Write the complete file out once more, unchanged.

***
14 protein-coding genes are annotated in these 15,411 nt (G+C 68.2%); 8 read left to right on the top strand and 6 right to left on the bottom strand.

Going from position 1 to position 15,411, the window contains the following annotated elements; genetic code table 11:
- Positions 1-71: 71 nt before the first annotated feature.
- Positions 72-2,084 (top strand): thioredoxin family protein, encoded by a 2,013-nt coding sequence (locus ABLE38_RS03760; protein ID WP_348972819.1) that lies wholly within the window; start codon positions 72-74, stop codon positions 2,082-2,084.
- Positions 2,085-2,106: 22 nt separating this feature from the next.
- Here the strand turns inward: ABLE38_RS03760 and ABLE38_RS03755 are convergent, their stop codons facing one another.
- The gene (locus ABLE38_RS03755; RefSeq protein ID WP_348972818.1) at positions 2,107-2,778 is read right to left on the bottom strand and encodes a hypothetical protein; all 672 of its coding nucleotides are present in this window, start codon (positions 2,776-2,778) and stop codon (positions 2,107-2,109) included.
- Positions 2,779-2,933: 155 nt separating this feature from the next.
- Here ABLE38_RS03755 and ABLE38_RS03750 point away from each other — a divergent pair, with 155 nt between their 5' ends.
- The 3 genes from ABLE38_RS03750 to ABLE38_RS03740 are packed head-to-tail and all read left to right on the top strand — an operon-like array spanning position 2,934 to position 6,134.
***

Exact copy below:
14 protein-coding genes are annotated in these 15,411 nt (G+C 68.2%); 8 read left to right on the top strand and 6 right to left on the bottom strand.

Going from position 1 to position 15,411, the window contains the following annotated elements; genetic code table 11:
- Positions 1-71: 71 nt before the first annotated feature.
- Positions 72-2,084 (top strand): thioredoxin family protein, encoded by a 2,013-nt coding sequence (locus ABLE38_RS03760; protein ID WP_348972819.1) that lies wholly within the window; start codon positions 72-74, stop codon positions 2,082-2,084.
- Positions 2,085-2,106: 22 nt separating this feature from the next.
- Here the strand turns inward: ABLE38_RS03760 and ABLE38_RS03755 are convergent, their stop codons facing one another.
- The gene (locus ABLE38_RS03755; RefSeq protein ID WP_348972818.1) at positions 2,107-2,778 is read right to left on the bottom strand and encodes a hypothetical protein; all 672 of its coding nucleotides are present in this window, start codon (positions 2,776-2,778) and stop codon (positions 2,107-2,109) included.
- Positions 2,779-2,933: 155 nt separating this feature from the next.
- Here ABLE38_RS03755 and ABLE38_RS03750 point away from each other — a divergent pair, with 155 nt between their 5' ends.
- The 3 genes from ABLE38_RS03750 to ABLE38_RS03740 are packed head-to-tail and all read left to right on the top strand — an operon-like array spanning position 2,934 to position 6,134.